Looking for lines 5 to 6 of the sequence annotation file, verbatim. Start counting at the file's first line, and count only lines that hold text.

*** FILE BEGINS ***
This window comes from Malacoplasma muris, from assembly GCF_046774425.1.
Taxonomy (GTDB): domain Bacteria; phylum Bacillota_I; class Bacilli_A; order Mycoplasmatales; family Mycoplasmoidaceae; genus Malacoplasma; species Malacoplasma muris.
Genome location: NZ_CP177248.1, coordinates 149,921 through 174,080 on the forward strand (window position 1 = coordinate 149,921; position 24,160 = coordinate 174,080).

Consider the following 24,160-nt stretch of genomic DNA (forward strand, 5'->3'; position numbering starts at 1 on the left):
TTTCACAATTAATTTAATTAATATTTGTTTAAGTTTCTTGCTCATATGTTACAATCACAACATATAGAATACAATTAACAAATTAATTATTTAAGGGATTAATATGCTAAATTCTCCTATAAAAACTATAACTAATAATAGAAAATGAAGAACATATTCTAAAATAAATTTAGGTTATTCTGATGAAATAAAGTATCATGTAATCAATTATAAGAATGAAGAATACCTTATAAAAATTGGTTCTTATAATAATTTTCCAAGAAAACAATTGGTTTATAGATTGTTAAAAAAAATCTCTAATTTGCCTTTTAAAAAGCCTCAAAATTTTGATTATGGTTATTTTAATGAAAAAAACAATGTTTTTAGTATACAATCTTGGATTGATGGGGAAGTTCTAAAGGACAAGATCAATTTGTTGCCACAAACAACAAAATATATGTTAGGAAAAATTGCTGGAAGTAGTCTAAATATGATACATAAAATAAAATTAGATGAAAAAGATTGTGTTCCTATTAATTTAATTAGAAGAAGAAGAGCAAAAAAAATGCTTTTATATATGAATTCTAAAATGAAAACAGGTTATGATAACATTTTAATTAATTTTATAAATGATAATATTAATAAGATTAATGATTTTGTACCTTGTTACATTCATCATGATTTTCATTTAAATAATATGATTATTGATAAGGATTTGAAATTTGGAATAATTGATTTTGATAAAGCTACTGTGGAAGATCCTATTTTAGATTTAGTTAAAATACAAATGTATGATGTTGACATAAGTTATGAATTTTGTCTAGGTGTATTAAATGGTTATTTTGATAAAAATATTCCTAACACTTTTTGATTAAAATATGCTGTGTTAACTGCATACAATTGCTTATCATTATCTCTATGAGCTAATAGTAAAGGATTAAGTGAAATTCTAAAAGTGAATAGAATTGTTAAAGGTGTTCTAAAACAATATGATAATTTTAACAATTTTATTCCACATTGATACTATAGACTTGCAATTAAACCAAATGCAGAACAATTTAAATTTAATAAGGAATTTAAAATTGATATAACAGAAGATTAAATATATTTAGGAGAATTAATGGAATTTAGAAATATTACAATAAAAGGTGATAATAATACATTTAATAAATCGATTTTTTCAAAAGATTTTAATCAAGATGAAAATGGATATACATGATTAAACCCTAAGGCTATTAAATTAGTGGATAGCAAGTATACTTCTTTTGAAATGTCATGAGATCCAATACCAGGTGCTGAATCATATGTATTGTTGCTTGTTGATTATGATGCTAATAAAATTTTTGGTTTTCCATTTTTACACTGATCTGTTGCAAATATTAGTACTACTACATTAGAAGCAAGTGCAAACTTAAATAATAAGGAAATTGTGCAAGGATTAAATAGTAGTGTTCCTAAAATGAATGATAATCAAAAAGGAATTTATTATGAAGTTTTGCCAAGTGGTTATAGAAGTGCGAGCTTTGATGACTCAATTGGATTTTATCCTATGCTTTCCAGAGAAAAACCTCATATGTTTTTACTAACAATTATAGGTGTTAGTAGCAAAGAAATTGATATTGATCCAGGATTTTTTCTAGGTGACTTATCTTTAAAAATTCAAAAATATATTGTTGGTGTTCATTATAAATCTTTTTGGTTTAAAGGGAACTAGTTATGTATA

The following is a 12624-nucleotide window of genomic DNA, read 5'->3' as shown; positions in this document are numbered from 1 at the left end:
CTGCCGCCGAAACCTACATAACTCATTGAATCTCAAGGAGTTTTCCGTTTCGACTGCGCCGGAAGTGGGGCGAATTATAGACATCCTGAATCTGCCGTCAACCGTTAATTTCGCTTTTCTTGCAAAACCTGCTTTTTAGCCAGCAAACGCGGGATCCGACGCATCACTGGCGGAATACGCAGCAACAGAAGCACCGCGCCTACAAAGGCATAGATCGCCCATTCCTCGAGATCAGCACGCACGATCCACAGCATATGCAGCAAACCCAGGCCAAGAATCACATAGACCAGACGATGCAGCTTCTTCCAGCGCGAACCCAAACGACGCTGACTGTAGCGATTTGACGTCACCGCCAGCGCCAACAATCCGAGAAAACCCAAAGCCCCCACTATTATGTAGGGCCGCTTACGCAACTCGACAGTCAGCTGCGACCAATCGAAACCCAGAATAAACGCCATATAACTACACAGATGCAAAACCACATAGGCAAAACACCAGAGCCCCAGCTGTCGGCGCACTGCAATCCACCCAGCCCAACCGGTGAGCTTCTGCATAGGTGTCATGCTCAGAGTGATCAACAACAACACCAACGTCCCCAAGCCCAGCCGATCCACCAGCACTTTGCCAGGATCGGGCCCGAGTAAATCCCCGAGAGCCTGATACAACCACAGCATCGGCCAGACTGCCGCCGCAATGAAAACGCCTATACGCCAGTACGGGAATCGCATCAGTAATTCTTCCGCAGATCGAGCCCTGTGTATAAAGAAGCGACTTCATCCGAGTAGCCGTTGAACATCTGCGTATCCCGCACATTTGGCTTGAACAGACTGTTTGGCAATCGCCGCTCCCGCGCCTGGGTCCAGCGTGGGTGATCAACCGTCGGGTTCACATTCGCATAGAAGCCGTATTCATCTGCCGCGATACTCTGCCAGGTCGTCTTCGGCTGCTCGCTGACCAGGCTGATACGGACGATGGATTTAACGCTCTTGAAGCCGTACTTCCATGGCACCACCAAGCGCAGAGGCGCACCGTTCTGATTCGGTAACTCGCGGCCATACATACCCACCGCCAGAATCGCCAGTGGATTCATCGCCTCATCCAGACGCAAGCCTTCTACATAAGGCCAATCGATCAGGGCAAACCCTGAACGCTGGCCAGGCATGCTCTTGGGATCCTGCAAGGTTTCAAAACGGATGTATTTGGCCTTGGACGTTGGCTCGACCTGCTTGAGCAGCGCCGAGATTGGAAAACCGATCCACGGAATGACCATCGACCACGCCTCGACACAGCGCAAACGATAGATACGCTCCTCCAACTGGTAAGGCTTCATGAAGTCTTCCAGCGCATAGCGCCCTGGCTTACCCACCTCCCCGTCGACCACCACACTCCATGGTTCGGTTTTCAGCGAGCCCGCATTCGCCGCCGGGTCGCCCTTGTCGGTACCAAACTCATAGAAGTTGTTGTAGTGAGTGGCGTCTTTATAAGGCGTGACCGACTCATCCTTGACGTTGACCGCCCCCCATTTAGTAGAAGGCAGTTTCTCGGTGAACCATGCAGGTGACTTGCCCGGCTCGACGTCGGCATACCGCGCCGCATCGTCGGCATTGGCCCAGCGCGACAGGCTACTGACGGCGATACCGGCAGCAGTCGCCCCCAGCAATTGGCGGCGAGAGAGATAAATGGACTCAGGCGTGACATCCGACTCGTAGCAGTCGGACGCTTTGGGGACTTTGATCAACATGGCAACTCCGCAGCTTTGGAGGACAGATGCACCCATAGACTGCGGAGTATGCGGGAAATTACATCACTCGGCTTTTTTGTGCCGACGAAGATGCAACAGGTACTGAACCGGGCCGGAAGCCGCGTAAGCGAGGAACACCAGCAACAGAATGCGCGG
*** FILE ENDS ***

TTTCACAATTAATTTAATTAATATTTGTTTAAGTTTCTTGCTCATATGTTACAATCACAACATATAGAATACAATTAACAAATTAATTATTTAAGGGATTAATATGCTAAATTCTCCTATAAAAACTATAACTAATAATAGAAAATGAAGAACATATTCTAAAATAAATTTAGGTTATTCTGATGAAATAAAGTATCATGTAATCAATTATAAGAATGAAGAATACCTTATAAAAATTGGTTCTTATAATAATTTTCCAAGAAAACAATTGGTTTATAGATTGTTAAAAAAAATCTCTAATTTGCCTTTTAAAAAGCCTCAAAATTTTGATTATGGTTATTTTAATGAAAAAAACAATGTTTTTAGTATACAATCTTGGATTGATGGGGAAGTTCTAAAGGACAAGATCAATTTGTTGCCACAAACAACAAAATATATGTTAGGAAAAATTGCTGGAAGTAGTCTAAATATGATACATAAAATAAAATTAGATGAAAAAGATTGTGTTCCTATTAATTTAATTAGAAGAAGAAGAGCAAAAAAAATGCTTTTATATATGAATTCTAAAATGAAAACAGGTTATGATAACATTTTAATTAATTTTATAAATGATAATATTAATAAGATTAATGATTTTGTACCTTGTTACATTCATCATGATTTTCATTTAAATAATATGATTATTGATAAGGATTTGAAATTTGGAATAATTGATTTTGATAAAGCTACTGTGGAAGATCCTATTTTAGATTTAGTTAAAATACAAATGTATGATGTTGACATAAGTTATGAATTTTGTCTAGGTGTATTAAATGGTTATTTTGATAAAAATATTCCTAACACTTTTTGATTAAAATATGCTGTGTTAACTGCATACAATTGCTTATCATTATCTCTATGAGCTAATAGTAAAGGATTAAGTGAAATTCTAAAAGTGAATAGAATTGTTAAAGGTGTTCTAAAACAATATGATAATTTTAACAATTTTATTCCACATTGATACTATAGACTTGCAATTAAACCAAATGCAGAACAATTTAAATTTAATAAGGAATTTAAAATTGATATAACAGAAGATTAAATATATTTAGGAGAATTAATGGAATTTAGAAATATTACAATAAAAGGTGATAATAATACATTTAATAAATCGATTTTTTCAAAAGATTTTAATCAAGATGAAAATGGATATACATGATTAAACCCTAAGGCTATTAAATTAGTGGATAGCAAGTATACTTCTTTTGAAATGTCATGAGATCCAATACCAGGTGCTGAATCATATGTATTGTTGCTTGTTGATTATGATGCTAATAAAATTTTTGGTTTTCCATTTTTACACTGATCTGTTGCAAATATTAGTACTACTACATTAGAAGCAAGTGCAAACTTAAATAATAAGGAAATTGTGCAAGGATTAAATAGTAGTGTTCCTAAAATGAATGATAATCAAAAAGGAATTTATTATGAAGTTTTGCCAAGTGGTTATAGAAGTGCGAGCTTTGATGACTCAATTGGATTTTATCCTATGCTTTCCAGAGAAAAACCTCATATGTTTTTACTAACAATTATAGGTGTTAGTAGCAAAGAAATTGATATTGATCCAGGATTTTTTCTAGGTGACTTATCTTTAAAAATTCAAAAATATATTGTTGGTGTTCATTATAAATCTTTTTGGTTTAAAGGGAACTAGTTATGTATA

The following is a 12624-nucleotide window of genomic DNA, read 5'->3' as shown; positions in this document are numbered from 1 at the left end: